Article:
How to Design the Perfect Email Signature

April 21, 2021

Nobody loves email signatures as much as we do. We get it.

But with your average team member sending over 10,000 one-to-one emails per year, employee email signatures are likely one of the most viewed versions of your brand. Naturally, you want those signatures to be perfect. 

This guide will get you there.

That’s a bold promise, so let’s set some ground rules:

  1. If there’s something you don’t want to read about, click “Skip It” beneath the section title and you’ll jump to the next section. (No death by scrolling.)
  2. If you start to feel like this is all too much, reach out. We’re the professionals, and we’re here to help.

Now let’s get into it.

Audience, First.

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If your email signature is such an important reflection of your brand, then its design should be all about you, right?


You’ve got to start with your audience in mind.

Who is your target audience?

While you want the logo, colors, and fonts to speak to your brand, you want to cater the elements of your email signature to the recipient. This is an opportunity to maximize your brand impression.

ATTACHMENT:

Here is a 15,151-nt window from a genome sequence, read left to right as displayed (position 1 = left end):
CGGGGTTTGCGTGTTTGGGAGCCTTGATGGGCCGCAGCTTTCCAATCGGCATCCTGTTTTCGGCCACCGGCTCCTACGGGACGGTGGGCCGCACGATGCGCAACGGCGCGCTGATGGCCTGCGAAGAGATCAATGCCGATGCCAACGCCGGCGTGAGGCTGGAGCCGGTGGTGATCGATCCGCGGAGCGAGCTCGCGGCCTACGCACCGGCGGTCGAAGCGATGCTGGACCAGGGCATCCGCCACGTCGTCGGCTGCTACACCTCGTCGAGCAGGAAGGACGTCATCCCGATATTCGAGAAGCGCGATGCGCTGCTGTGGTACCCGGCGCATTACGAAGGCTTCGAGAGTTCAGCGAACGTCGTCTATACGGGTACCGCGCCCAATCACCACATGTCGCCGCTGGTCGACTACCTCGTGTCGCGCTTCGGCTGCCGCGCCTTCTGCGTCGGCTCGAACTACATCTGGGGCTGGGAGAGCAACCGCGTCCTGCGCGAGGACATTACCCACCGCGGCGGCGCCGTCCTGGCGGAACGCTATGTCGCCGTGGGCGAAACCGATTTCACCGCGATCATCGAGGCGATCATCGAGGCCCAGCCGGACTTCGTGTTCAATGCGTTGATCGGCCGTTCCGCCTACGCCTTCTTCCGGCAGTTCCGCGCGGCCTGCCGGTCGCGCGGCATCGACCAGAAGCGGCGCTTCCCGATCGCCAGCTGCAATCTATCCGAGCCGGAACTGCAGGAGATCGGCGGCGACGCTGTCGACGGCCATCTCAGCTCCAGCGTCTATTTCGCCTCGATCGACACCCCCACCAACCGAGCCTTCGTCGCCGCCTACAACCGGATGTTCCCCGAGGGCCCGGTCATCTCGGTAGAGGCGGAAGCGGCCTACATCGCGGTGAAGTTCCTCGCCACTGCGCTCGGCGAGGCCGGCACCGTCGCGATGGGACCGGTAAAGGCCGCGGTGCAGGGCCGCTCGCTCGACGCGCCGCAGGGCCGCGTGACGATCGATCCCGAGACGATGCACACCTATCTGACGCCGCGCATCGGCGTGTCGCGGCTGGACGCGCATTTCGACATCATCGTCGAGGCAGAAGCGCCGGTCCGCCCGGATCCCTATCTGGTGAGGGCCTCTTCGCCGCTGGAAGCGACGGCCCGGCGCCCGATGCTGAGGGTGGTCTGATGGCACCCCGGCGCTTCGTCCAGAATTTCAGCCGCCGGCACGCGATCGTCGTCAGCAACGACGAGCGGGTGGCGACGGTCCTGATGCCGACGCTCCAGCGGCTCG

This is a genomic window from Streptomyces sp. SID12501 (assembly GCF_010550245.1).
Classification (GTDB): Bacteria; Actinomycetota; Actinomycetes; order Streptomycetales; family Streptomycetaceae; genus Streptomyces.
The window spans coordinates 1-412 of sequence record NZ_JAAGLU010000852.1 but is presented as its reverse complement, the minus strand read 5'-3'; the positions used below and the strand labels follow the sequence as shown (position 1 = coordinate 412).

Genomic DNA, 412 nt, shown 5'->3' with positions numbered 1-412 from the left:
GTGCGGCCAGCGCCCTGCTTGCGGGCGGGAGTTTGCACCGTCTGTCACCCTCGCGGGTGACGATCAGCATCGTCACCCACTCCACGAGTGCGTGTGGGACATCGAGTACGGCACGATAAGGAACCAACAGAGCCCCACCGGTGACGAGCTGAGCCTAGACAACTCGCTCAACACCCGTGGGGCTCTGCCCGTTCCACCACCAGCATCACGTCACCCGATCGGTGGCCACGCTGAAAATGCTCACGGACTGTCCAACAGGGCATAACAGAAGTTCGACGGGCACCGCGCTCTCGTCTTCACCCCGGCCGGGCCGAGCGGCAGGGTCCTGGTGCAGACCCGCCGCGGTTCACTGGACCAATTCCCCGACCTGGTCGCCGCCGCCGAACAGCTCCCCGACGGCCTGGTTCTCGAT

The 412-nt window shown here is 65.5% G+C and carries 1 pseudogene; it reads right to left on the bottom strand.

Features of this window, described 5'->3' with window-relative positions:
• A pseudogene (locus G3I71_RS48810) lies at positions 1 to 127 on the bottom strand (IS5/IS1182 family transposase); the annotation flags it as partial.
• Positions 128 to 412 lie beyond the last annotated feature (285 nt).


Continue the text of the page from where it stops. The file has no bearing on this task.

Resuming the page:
Let’s say you’re a real estate agent. What do your buyers want? 

Well, they might need to save your contact information, so a vCard would come in handy.

And at some point they’ll probably want to book a showing with you, so make sure to include your calendar link.

Take a look at how much more valuable this signature becomes when you go beyond basic contact info:

What action do you want to drive?

Some elements of your signature convey a potential action. For example, if you include your phone number, expect people to use it to call you. For this reason, it might make sense to group signature designs by department (easily handled in Opensense). This way you can guide communication to the right channels. 

If, for instance, your technical support team only handles tickets via email and chat, they can exclude their phone number from their signatures, while your salespeople might choose to keep their business and mobile phone numbers in their signature.

Designing Your Email Signature: Do's and Don'ts 

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Your signature’s never going to hang in the Guggenheim, but you still don’t want it to become an eyesore. Here’s how you make sure to deliver a beautiful signature every time: 

  1. Don’t overstuff your email signature. When in doubt, follow the KISS principle. Like most things in marketing, less is more.